On June 17, 2021, Senator Kirsten Gillibrand (D-NY) reintroduced the Data Protection Act of 2021. The Act would create an independent federal agency (the Data Protection Agency) to regulate high risk data practices as well as the collection, processing and sharing of personal data. The bill, contains three core objectives of the Data Protection Agency:
Senator Rick Scott (R, FL) has introduced the Data and Algorithm Transparency Agreement (DATA) Act, which would apply to companies with more than 30 million subscribers and requires express consent before using personal information, before sharing or selling data and offers a private right of action. As drafted, the bill requires user consent to track usage data or other indicators of user preferences and activity. The bill also allows for data subject access/deletion requests.
A group of 17 US Senators reintroduced the Data Care Act with the goal of protecting personal data online. The bill would require websites, apps, and other online providers to take certain steps to safeguard personal information, restrict sharing of such data and aims to stop misuse of personal data collected online. Specifically, the Data Care Act would establish certain duties such as the duty of care, duty of loyalty, and the duty of confidentiality and expands the authority of the FTC to bring enforcement actions and to make additional rules. Under the bill both states and the FTC could pursue both first and third party data collectors.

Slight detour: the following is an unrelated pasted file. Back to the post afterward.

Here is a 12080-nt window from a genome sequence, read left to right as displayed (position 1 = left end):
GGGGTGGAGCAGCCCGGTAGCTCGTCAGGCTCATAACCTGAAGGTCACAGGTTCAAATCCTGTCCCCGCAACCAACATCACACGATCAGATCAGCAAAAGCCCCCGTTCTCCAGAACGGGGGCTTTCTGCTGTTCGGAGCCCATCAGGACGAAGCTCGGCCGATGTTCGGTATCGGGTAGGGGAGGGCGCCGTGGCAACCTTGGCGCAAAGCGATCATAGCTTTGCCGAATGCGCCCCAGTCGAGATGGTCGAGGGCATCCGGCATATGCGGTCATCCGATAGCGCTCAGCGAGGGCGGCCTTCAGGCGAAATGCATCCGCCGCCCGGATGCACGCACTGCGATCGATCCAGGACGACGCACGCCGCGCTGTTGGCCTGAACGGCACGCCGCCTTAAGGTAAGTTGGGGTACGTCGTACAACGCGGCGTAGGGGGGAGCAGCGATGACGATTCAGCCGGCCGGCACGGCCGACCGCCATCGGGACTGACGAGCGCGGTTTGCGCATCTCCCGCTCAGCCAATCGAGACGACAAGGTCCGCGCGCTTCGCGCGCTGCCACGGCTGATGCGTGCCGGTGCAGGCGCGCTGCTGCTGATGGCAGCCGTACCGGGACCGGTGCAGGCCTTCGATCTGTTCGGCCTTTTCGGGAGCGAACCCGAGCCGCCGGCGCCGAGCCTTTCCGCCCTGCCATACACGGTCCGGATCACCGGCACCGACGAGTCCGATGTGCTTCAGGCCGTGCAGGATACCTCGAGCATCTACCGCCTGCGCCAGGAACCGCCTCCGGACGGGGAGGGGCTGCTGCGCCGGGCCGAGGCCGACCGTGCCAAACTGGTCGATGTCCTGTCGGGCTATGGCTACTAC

U.S. House Rep. Suzan DelBene (D – Washington) introduces first federal privacy bill of the new year, Bloomberg reports. With Virginia recently joining California as states with their own data privacy laws, and Washington’s Senate working through its bill again, it could make sense for Congress to pick up the issue on a national level.
See full text of what would be the “Information Transparency & Personal Data Control Act” here.
Kern notes that other members of Congress are also working on similar bills.
A new proposed federal privacy bill was introduced by U.S. Senators Roger Wicker, R-Miss., John Thune, R-S.D., Marsha Blackburn, R-Tenn., and Deb Fischer, R-Neb. Bloomberg’s Rebecca Kern states “tenets of the draft bill, such as the establishment of individual consumer data rights and a requirement that businesses allow consumers to access, correct, delete, or port their data. The measure also seeks to prohibit businesses from processing or transferring consumers’ data without consent.”
While this bill may not pass during election season, it could be an indicator that data privacy is quickly appearing on the horizon, regardless of which states may or may not have their own regulations.